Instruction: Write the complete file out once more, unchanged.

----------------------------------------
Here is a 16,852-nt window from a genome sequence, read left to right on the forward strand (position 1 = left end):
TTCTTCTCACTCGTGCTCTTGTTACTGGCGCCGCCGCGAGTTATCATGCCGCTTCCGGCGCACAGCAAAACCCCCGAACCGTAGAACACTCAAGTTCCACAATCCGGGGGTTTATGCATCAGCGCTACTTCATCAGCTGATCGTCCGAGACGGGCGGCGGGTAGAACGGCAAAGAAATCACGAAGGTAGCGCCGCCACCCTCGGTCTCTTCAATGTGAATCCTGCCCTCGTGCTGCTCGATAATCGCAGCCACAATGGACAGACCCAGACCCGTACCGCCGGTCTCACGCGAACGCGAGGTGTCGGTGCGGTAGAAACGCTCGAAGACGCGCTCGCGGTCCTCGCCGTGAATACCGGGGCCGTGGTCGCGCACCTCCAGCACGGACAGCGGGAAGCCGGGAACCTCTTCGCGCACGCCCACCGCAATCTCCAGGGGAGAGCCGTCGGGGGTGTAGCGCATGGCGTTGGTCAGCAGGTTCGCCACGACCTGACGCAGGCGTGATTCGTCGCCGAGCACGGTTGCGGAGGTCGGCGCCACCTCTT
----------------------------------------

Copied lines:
Here is a 16,852-nt window from a genome sequence, read left to right on the forward strand (position 1 = left end):
TTCTTCTCACTCGTGCTCTTGTTACTGGCGCCGCCGCGAGTTATCATGCCGCTTCCGGCGCACAGCAAAACCCCCGAACCGTAGAACACTCAAGTTCCACAATCCGGGGGTTTATGCATCAGCGCTACTTCATCAGCTGATCGTCCGAGACGGGCGGCGGGTAGAACGGCAAAGAAATCACGAAGGTAGCGCCGCCACCCTCGGTCTCTTCAATGTGAATCCTGCCCTCGTGCTGCTCGATAATCGCAGCCACAATGGACAGACCCAGACCCGTACCGCCGGTCTCACGCGAACGCGAGGTGTCGGTGCGGTAGAAACGCTCGAAGACGCGCTCGCGGTCCTCGCCGTGAATACCGGGGCCGTGGTCGCGCACCTCCAGCACGGACAGCGGGAAGCCGGGAACCTCTTCGCGCACGCCCACCGCAATCTCCAGGGGAGAGCCGTCGGGGGTGTAGCGCATGGCGTTGGTCAGCAGGTTCGCCACGACCTGACGCAGGCGTGATTCGTCGCCGAGCACGGTTGCGGAGGTCGGCGCCACCTCTT